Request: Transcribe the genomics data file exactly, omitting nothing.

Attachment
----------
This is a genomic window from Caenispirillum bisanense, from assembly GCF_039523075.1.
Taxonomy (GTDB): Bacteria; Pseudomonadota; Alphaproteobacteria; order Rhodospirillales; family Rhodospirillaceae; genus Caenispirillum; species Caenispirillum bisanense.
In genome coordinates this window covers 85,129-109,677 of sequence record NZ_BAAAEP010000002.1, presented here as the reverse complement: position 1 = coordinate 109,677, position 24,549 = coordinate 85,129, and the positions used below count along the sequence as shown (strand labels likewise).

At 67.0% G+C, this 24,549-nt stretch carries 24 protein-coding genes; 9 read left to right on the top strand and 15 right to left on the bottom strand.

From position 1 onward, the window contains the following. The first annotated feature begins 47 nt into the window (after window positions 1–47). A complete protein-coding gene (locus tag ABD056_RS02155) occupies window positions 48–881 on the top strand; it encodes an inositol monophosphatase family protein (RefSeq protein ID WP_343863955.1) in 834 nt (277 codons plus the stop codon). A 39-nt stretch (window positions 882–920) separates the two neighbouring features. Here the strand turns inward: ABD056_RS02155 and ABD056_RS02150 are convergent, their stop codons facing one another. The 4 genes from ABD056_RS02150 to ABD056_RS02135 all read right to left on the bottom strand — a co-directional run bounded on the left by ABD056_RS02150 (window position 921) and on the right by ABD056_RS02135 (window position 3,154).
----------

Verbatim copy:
This is a genomic window from Caenispirillum bisanense, from assembly GCF_039523075.1.
Taxonomy (GTDB): Bacteria; Pseudomonadota; Alphaproteobacteria; order Rhodospirillales; family Rhodospirillaceae; genus Caenispirillum; species Caenispirillum bisanense.
In genome coordinates this window covers 85,129-109,677 of sequence record NZ_BAAAEP010000002.1, presented here as the reverse complement: position 1 = coordinate 109,677, position 24,549 = coordinate 85,129, and the positions used below count along the sequence as shown (strand labels likewise).

At 67.0% G+C, this 24,549-nt stretch carries 24 protein-coding genes; 9 read left to right on the top strand and 15 right to left on the bottom strand.

From position 1 onward, the window contains the following. The first annotated feature begins 47 nt into the window (after window positions 1–47). A complete protein-coding gene (locus tag ABD056_RS02155) occupies window positions 48–881 on the top strand; it encodes an inositol monophosphatase family protein (RefSeq protein ID WP_343863955.1) in 834 nt (277 codons plus the stop codon). A 39-nt stretch (window positions 882–920) separates the two neighbouring features. Here the strand turns inward: ABD056_RS02155 and ABD056_RS02150 are convergent, their stop codons facing one another. The 4 genes from ABD056_RS02150 to ABD056_RS02135 all read right to left on the bottom strand — a co-directional run bounded on the left by ABD056_RS02150 (window position 921) and on the right by ABD056_RS02135 (window position 3,154).